Horror Movie Review: Scary Stories to Tell in the Dark (2019)

Scary Stories to Tell in the Dark is a 2019 horror film directed by André Øvredal, based on the children’s book series of the same name by Alvin Schwartz. Originally, Guillermo del Toro looked set to direct. However, he merely produced the film and was involved in developing the screen story instead.

It’s Halloween in 1968 and friends Stella, Auggie & Chuck are out trick or treating. Unbeknownst to the others, Chuck plays a prank on Tommy, the local bully. The trio flees to a drive-in movie theatre showing Night of the Living Dead, where a drifter named Ramón hides them in his car. Later, they invite Ramón to explore a haunted house which once belonged to the wealthy Bellows family. Inside, they find a secret room and a book of horror stories written by Sarah Bellows. Sarah takes one of the books with her and invites Ramón to stay over.

Stella reads the book of scary stories and discovers that a new story, entitled “Harold,” has been freshly written in Sarah’s book. The main character is Tommy who we see get hunted down by a decaying scarecrow named Harold. Tommy attempts to flee but is inevitably stabbed with a pitchfork. Then, he begins to vomit hay as his body violently transforms him. Stella is convinced that was she read was fact and not fiction, especially when Tommy is missing the next day. However, her friends convince her not to go to the police.

That night, Stella and Ramón witness a new story called “The Big Toe”. Unfortunately, Auggie is the main character. The pair attempt to warn him about the monster in the narrative: a zombie searching for its missing toe. Auggie is attacked by the ghoul and disappears after it drags him under his bed. Realizing they are next in line, Stella, Ramón, and Chuck attempt to destroy the book. When this proves impossible, they decide to research Sarah Bellows’ life in hopes of finding a solution. Will they survive?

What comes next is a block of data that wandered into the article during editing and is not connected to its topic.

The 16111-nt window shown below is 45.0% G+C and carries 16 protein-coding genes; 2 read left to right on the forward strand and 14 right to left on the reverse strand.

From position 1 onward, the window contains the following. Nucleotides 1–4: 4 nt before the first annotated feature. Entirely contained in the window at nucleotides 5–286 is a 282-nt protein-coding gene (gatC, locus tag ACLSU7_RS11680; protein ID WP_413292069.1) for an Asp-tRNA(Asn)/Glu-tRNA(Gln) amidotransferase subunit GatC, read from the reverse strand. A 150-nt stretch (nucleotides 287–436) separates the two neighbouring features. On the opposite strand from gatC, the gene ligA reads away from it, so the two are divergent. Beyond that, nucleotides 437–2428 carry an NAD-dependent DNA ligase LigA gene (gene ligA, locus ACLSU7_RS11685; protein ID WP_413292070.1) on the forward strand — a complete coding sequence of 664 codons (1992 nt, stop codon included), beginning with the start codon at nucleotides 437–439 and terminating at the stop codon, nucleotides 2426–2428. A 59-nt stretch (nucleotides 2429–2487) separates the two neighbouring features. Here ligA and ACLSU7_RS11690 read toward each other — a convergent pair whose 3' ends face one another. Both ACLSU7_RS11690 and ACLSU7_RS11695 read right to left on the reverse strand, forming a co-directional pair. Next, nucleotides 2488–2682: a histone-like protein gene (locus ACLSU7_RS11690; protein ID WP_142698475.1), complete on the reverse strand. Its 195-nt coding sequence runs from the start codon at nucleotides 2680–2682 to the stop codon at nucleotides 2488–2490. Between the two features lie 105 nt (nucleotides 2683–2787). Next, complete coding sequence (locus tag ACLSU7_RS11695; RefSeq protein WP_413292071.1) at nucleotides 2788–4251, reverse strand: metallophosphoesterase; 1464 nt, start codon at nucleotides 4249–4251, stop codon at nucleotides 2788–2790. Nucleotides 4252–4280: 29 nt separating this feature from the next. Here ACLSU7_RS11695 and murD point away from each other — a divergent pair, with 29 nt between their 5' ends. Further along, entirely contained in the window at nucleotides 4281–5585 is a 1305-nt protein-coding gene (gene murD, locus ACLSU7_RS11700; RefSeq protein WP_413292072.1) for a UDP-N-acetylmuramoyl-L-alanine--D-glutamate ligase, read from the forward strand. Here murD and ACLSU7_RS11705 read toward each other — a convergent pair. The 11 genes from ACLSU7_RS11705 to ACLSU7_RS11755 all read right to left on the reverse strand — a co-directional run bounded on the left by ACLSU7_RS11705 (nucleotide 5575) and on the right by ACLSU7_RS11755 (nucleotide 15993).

Scary Stories to Tell in the Dark is a lot of fun on the surface. However, dig a little deeper and the many problems appear. Firstly. The characters and their friendships feel extremely underdeveloped. Tommy is a bully but we never actually see him doing anything to warrant the extreme prank that is played on him. His gruesome death certainly doesn’t feel justified. Other characters like Ramón have arcs that are similarly underdeveloped.

The film may be set in the 60s but it felt more like your stereotypical 80s movie. Each of the kids is a stereotype with predictable tropes that you’d expect.

Considering the 108 minute runtime, I was shocked at how rushed it all felt. Each of the scary stories present interesting ideas that are ripe for scares but they don’t get enough focus. It tries to cram in too many different things at once. If that wasn’t bad enough, the primary storyline involving Sarah is hard to follow.

One more negative before I talk about what I did like and there are aspects I did enjoy. Right, the ending is terrible. It leaves so many unanswered questions and the way it’s all resolved is for lack of a better word, lame. It’s major sequel bait but left me more confused than anything.

Now, what I did like. Firstly, the performances of the actors are really great. Zoe Margaret Colletti really impressed me, definitely one to watch. The material may be weak but you can tell everyone is trying. Chuck serves as the comic relief and he has a couple of funny moments. Secondly, the effects throughout are high quality, top notch stuff. Also, I liked each of the scary stories. They do manage to generate some creepy tension. Although, you can tell it’s geared more towards a younger audience. All in all, there is fun to be had as long as you leave your brain at the door.

Scary Stories to Tell in the Dark
  • The Final Score - 4/10
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